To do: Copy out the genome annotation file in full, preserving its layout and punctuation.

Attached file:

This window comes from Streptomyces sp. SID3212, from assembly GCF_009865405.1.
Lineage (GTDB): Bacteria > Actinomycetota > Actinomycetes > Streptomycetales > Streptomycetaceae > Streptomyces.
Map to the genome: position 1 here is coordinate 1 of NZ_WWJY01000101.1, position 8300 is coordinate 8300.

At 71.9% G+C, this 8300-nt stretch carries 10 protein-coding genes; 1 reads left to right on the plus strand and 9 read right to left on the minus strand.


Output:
This window comes from Streptomyces sp. SID3212, from assembly GCF_009865405.1.
Lineage (GTDB): Bacteria > Actinomycetota > Actinomycetes > Streptomycetales > Streptomycetaceae > Streptomyces.
Map to the genome: position 1 here is coordinate 1 of NZ_WWJY01000101.1, position 8300 is coordinate 8300.

At 71.9% G+C, this 8300-nt stretch carries 10 protein-coding genes; 1 reads left to right on the plus strand and 9 read right to left on the minus strand.